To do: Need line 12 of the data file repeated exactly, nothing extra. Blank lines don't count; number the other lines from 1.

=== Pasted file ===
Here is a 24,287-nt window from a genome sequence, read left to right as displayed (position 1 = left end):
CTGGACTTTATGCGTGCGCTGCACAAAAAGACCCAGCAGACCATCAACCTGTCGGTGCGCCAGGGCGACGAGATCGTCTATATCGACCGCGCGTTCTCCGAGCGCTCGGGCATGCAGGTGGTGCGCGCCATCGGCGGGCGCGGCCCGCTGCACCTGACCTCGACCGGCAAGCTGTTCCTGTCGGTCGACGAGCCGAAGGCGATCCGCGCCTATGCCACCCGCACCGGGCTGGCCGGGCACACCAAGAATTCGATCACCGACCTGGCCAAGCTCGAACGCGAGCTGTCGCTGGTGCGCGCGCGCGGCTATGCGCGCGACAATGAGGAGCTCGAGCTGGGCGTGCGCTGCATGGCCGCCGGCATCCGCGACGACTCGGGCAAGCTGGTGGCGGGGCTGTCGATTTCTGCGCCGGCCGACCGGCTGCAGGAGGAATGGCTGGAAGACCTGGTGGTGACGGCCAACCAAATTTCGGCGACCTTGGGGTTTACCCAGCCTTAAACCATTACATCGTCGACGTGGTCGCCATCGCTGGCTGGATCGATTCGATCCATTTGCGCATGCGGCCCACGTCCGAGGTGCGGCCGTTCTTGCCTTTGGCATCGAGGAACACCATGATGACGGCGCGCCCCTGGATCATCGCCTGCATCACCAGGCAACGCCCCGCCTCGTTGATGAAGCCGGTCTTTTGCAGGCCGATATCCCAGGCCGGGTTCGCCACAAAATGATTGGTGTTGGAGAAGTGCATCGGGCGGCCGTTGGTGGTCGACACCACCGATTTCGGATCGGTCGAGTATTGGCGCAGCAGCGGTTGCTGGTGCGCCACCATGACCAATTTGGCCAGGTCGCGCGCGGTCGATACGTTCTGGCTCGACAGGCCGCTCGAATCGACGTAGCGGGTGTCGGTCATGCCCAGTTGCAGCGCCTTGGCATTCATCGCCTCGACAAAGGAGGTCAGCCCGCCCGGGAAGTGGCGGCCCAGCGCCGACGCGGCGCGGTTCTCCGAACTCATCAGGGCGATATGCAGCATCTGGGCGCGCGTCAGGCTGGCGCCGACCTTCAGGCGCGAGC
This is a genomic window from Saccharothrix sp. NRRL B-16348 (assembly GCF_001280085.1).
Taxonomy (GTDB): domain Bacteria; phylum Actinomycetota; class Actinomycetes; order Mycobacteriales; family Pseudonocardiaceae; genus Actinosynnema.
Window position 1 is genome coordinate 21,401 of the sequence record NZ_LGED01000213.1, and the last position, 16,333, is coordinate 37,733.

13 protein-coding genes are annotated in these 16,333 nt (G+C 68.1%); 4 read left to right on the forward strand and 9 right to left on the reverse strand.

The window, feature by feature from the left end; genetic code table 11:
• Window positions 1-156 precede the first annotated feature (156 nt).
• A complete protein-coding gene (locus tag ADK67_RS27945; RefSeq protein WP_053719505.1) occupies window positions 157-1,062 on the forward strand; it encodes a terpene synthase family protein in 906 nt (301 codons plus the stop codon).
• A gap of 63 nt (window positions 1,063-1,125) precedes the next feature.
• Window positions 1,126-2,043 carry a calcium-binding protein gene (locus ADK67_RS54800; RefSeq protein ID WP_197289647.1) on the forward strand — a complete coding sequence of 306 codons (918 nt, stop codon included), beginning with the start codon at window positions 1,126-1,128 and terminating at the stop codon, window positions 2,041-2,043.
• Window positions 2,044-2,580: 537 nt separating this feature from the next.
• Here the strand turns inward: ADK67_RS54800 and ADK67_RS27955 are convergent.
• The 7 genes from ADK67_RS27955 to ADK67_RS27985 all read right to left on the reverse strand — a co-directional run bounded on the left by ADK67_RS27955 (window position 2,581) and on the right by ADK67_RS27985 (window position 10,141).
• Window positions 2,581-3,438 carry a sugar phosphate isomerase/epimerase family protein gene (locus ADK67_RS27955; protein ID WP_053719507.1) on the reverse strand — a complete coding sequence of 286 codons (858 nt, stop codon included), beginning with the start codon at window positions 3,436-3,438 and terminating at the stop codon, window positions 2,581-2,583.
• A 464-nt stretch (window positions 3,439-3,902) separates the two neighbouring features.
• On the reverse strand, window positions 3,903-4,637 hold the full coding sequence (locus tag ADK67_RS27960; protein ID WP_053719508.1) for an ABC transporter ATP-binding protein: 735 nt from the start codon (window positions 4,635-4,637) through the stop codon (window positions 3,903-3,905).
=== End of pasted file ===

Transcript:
• Window positions 2,044-2,580: 537 nt separating this feature from the next.